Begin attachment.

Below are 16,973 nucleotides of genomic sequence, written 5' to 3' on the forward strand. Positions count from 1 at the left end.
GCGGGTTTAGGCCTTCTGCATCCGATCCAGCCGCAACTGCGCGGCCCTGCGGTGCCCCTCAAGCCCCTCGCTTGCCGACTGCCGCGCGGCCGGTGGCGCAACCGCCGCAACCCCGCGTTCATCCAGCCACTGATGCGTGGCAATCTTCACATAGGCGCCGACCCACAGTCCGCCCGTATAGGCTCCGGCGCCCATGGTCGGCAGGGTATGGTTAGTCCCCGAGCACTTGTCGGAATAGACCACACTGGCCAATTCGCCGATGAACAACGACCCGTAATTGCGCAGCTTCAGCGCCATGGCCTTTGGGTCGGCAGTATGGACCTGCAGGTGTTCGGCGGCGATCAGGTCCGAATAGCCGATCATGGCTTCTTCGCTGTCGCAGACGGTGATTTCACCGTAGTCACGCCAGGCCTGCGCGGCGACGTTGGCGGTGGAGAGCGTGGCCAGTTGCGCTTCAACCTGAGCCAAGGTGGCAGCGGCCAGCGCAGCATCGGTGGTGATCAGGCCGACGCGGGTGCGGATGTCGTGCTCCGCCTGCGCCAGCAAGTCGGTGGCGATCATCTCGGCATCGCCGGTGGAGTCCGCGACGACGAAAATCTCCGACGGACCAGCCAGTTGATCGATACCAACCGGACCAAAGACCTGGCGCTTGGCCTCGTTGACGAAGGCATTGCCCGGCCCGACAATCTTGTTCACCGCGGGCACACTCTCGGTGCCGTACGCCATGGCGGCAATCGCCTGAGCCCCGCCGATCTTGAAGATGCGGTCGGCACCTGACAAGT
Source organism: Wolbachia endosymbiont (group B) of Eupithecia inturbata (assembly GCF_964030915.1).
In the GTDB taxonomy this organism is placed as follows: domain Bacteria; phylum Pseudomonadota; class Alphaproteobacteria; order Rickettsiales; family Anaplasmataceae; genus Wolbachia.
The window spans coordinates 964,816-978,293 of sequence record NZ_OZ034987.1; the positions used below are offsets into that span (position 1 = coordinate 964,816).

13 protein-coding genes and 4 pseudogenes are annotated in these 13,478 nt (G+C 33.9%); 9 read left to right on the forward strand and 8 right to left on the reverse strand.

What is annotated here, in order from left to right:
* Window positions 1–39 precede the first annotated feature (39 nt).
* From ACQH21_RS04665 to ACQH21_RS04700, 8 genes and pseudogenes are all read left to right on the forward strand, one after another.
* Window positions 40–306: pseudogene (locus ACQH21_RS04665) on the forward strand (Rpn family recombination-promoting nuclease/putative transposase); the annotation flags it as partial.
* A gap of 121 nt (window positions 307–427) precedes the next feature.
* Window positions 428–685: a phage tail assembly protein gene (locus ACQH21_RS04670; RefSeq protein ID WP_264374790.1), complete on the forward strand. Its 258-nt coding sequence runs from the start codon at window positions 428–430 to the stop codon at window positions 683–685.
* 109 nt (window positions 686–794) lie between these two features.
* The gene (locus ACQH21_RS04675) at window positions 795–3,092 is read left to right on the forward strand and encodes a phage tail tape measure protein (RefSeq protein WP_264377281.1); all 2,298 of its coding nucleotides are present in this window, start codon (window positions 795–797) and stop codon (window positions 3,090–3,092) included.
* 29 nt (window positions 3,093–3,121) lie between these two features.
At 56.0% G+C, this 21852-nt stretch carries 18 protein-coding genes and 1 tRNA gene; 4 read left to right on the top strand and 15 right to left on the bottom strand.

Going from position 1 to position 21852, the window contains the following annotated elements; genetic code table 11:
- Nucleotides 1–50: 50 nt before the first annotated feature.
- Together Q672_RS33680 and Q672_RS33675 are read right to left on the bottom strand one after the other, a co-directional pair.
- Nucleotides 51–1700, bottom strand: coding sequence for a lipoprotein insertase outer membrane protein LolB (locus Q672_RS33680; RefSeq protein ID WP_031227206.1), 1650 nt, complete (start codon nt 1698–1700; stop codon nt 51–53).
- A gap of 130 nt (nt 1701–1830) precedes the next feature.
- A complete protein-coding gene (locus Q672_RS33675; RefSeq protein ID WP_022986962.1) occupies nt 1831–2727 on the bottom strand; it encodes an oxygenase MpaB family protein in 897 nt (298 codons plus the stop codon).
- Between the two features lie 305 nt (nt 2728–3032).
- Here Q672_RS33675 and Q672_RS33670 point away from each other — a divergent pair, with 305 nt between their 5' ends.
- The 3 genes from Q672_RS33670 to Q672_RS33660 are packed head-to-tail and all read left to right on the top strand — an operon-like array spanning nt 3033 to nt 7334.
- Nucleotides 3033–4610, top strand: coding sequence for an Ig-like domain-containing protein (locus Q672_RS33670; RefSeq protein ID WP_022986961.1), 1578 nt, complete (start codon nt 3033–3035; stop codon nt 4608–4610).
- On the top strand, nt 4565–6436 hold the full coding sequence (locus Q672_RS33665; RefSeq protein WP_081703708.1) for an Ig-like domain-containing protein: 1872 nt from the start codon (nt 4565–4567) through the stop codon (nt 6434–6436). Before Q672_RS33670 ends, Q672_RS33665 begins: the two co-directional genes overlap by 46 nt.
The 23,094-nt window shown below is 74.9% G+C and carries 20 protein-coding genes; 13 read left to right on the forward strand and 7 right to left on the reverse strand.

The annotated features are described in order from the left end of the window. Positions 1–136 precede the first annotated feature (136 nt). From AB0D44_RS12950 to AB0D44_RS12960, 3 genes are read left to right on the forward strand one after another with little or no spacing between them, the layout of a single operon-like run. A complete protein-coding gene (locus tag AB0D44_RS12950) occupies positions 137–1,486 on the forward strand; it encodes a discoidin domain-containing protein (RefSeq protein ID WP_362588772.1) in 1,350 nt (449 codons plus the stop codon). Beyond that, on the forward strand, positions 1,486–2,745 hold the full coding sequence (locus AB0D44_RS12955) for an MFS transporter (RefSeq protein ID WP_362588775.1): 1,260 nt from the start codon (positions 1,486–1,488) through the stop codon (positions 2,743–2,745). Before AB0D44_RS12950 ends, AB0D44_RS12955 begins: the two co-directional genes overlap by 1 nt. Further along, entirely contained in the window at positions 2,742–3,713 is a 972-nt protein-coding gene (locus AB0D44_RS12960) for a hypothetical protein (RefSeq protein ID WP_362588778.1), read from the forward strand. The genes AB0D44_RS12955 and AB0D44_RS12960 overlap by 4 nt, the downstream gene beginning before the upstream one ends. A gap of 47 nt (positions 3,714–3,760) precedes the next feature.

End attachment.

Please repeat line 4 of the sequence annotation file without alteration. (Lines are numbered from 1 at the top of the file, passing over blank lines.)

In the GTDB taxonomy this organism is placed as follows: domain Bacteria; phylum Pseudomonadota; class Alphaproteobacteria; order Rickettsiales; family Anaplasmataceae; genus Wolbachia.